Barnet pupils race to the lead

By Clare Casey in Local People

TWO Barnet pupils have gone full throttle to become world champions in a virtual racing challenge that combined maths and team work.

More than 102,000 students, from 13 countries took part in the 2017 Jaguar Maths in Motion Challenge world final. But it was two boys from the Compton School in Summers lane, that beat them all by achieving the fastest time with a virtual racing car.

To reach the face-to-face final, the students won a series of online races in their school, a preliminary knockout round and a semi-final.

The final was held at the British Motor Museum in Gaydon, where 30 teams competed in two age group ranges for the world championship.

Teams had just 90 minutes ahead of the race to make calculations and racing decisions, including the amount of fuel required and the angles of the track bends.

In the final, Compton students Tom Vettiankal aged 11 and Harvey Stone, 12, finished the race 62 seconds ahead after a 59-lap race around a Durban street circuit.

Tom, of Friern Barnet, said:

“It feels amazing that we’ve won the challenge and beaten 102,000 other students. The competition combines our favourite things, maths and cars, and we’ve had a great time learning about how cars work and finding out how maths is important in engineering careers.”

The Jaguar Maths in Motion Challenge was established in 2000, since when more than 2 million pupils have taken part. Youngsters aged eight to 16 set up a virtual racing car to compete against other schools on some of the world’s most famous circuits.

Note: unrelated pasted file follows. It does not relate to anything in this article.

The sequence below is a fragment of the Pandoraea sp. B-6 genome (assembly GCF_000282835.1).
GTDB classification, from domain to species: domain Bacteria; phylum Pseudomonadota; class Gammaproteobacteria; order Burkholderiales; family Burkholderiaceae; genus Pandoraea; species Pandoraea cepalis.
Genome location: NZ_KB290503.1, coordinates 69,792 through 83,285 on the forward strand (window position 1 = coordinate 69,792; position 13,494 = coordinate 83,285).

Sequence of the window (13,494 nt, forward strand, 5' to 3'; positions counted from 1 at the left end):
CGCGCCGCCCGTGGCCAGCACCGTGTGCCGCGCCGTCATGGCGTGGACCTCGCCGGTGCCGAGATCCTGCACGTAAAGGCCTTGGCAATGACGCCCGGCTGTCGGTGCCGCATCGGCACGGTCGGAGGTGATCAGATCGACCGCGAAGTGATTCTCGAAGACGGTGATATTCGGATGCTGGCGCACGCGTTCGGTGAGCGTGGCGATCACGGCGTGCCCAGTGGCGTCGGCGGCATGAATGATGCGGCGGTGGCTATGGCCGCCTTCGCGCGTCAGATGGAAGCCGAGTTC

Teams must use all their mathematical expertise to accurately measure the length of the track, the angles of the bends and consider other factors such as fuel load, tyres and speeds, the car’s technical set-up and the weather forecast.

This information was entered into a cloud-based computer simulation and tested in a series of practice laps.

Brian Richardson, challenge organiser, said: “The Jaguar Maths in Motion Challenge shows students there are good reasons to study maths at school and that you can have fun doing it.

“It also shows that teamwork is an essential skill in the workplace – wherever you live in the world.”

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